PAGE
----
|Internet media type|
|Developed by||World Wide Web Consortium|
The Web Services Description Language (WSDL / /) is an XML-based interface description language that is used for describing the functionality offered by a web service. The acronym is also used for any specific WSDL description of a web service (also referred to as a WSDL file), which provides a machine-readable description of how the service can be called, what parameters it expects, and what data structures it returns. Therefore, its purpose is roughly similar to that of a type signature in a programming language.
The latest version of WSDL, which became a W3C recommendation in 2007, is WSDL 2.0. The meaning of the acronym has changed from version 1.1 where the "D" stood for "Definition".
The WSDL describes services as collections of network endpoints, or ports. The WSDL specification provides an XML format for documents for this purpose. The abstract definitions of ports and messages are separated from their concrete use or instance, allowing the reuse of these definitions. A port is defined by associating a network address with a reusable binding, and a collection of ports defines a service. Messages are abstract descriptions of the data being exchanged, and port types are abstract collections of supported operations. The concrete protocol and data format specifications for a particular port type constitutes a reusable binding, where the operations and messages are then bound to a concrete network protocol and message format. In this way, WSDL describes the public interface to the Web service.
WSDL is often used in combination with SOAP and an XML Schema to provide Web services over the Internet. A client program connecting to a Web service can read the WSDL file to determine what operations are available on the server. Any special datatypes used are embedded in the WSDL file in the form of XML Schema. The client can then use SOAP to actually call one of the operations listed in the WSDL file, using for example XML over HTTP.
The current version of the specification is 2.0; version 1.1 has not been endorsed by the W3C but version 2.0 is a W3C recommendation. WSDL 1.2 was renamed WSDL 2.0 because of its substantial differences from WSDL 1.1. By accepting binding to all the HTTP request methods (not only GET and POST as in version 1.1), the WSDL 2.0 specification offers better support for RESTful web services, and is much simpler to implement. However support for this specification is still poor in software development kits for Web Services which often offer tools only for WSDL 1.1.[needs update] For example, the version 2.0 of the Business Process Execution Language (BPEL) only supports WSDL 1.1.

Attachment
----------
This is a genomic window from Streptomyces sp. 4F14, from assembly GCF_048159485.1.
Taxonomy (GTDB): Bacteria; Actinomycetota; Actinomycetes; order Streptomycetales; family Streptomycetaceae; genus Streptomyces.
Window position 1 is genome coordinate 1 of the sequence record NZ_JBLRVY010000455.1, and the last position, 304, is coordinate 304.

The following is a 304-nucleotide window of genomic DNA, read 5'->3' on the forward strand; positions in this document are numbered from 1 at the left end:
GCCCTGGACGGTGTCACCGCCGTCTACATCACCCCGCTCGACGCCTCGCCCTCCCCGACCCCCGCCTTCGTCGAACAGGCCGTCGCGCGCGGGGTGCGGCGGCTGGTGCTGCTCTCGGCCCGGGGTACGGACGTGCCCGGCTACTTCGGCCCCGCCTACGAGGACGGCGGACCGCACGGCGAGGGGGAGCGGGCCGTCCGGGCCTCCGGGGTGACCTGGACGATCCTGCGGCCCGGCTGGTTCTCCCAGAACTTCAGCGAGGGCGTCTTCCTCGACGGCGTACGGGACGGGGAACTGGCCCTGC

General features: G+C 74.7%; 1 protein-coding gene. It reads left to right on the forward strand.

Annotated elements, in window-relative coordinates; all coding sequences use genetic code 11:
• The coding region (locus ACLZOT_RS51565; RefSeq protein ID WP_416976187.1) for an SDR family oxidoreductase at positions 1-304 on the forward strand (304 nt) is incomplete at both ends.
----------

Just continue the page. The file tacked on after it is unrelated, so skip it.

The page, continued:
|WSDL 1.1 Term||WSDL 2.0 Term||Description|
|Service||Service||Contains a set of system functions that have been exposed to the Web-based protocols.|
|Port||Endpoint||Defines the address or connection point to a Web service. It is typically represented by a simple HTTP URL string.|
|Binding||Binding||Specifies the interface and defines the SOAP binding style (RPC/Document) and transport (SOAP Protocol). The binding section also defines the operations.|
|PortType||Interface||Defines a Web service, the operations that can be performed, and the messages that are used to perform the operation.|
|Operation||Operation||Defines the SOAP actions and the way the message is encoded, for example, "literal." An operation is like a method or function call in a traditional programming language.|
|Message||—||Typically, a message corresponds to an operation. The message contains the information needed to perform the operation. Each message is made up of one or more logical parts. Each part is associated with a message-typing attribute. The message name attribute provides a unique name among all messages. The part name attribute provides a unique name among all the parts of the enclosing message. Parts are a description of the logical content of a message. In RPC binding, a binding may reference the name of a part in order to specify binding-specific information about the part. A part may represent a parameter in the message; the bindings define the actual meaning of the part. Messages were removed in WSDL 2.0, in which XML schema types for defining bodies of inputs, outputs and faults are referred to simply and directly.|